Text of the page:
Smile! Negativity always makes one look less attractive. Positive people are magnetic.

Develop the mind.

A woman who is God-fearing, intelligent, knowledgeable about a wide variety of subjects, trustworthy, responsible and able to express herself well is an attractive person.

From “Upholding God’s Standards in Dress and Appearance,” by Stephen and Amy Flurry

Sidebar: Here are six reasons why you should care about your appearance and standard of dress:

1. It is a form of self-respect.

When you take the time to care for your appearance, you stand a little straighter and hold your head a little higher. Mr. Armstrong wrote, “Bodily apparel is also used in the Bible to symbolize character. There is a kind of pride that is not vanity, but rather concern for others and respect toward God. That kind of pride we should have.”

2. It is a way to express outgoing concern for others.

Through proper dress and appearance, we elevate the setting for everyone and put others at ease. A sloppy appearance and signs of poor hygiene make others uncomfortable.

3. It forms others’ first impressions.

When you enter an office, lobby or classroom, there is a moment where everyone’s attention is on you. Unfair as it may seem, your outward appearance immediately causes others to react to you. That first impression can shape lasting opinions and can make you either magnetic or repellent to those around you.

4. It is a way to preserve God’s culture.

Grace, femininity, modesty and poise are almost nonexistent in women today. We can help preserve true womanhood by caring for our appearances in a way that preserves and promotes godly femininity. In the World Tomorrow, we will teach women and girls to embrace a feminine style and to dress like ladies.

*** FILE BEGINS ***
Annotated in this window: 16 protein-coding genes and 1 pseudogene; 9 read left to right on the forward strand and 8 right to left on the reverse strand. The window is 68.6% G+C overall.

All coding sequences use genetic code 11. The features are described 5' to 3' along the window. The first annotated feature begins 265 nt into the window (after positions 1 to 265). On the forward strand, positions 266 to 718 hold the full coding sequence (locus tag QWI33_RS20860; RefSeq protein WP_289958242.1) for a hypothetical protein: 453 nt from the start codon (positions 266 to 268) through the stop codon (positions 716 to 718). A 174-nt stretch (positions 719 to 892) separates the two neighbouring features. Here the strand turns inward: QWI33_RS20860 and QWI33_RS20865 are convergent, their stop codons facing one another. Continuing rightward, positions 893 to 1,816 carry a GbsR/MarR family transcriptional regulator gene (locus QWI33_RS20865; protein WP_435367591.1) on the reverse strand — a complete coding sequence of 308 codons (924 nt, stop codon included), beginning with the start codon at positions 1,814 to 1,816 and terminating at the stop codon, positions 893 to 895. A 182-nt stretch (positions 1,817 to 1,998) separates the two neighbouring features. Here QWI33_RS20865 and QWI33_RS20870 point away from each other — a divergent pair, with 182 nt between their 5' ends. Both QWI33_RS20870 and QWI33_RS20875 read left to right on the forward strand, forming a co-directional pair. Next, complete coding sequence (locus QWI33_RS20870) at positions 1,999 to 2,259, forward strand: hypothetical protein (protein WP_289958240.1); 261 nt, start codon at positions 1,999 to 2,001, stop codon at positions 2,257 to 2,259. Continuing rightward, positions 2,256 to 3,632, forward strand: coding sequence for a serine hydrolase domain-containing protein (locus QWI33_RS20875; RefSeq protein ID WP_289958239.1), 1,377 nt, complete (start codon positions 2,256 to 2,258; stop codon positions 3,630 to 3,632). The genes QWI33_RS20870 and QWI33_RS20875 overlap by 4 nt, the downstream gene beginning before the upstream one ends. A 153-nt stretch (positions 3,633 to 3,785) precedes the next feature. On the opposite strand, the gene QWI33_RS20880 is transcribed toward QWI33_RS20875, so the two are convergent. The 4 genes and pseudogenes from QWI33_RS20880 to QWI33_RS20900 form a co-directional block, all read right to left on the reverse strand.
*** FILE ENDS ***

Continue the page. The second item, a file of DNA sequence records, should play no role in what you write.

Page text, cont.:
5. It provides an example for those younger.

Good grooming and personal cleanliness habits are learned behaviors, instilled through daily routine. Your children will imitate your grooming and cleanliness habits. Looking after yourself helps your children to care about how they present themselves as well. If we are sloppy in the way we dress and carry ourselves, we can expect our children to follow suit. Alternatively, you can inspire the younger generation and show them that it is possible to dress stylishly yet modestly.

6. We are royalty.

Our elevated positions as God’s nobility should no doubt reflect in our outward appearance.

Don’t follow the ways of the world, either in slovenly dress and appearance, or in ostentatious, extreme styles. Take on a royal mindset and prioritize presenting yourself in a way that reflects high personal standards, an effort to care for what God has given you, and a desire to represent Him with dignity, beauty and class.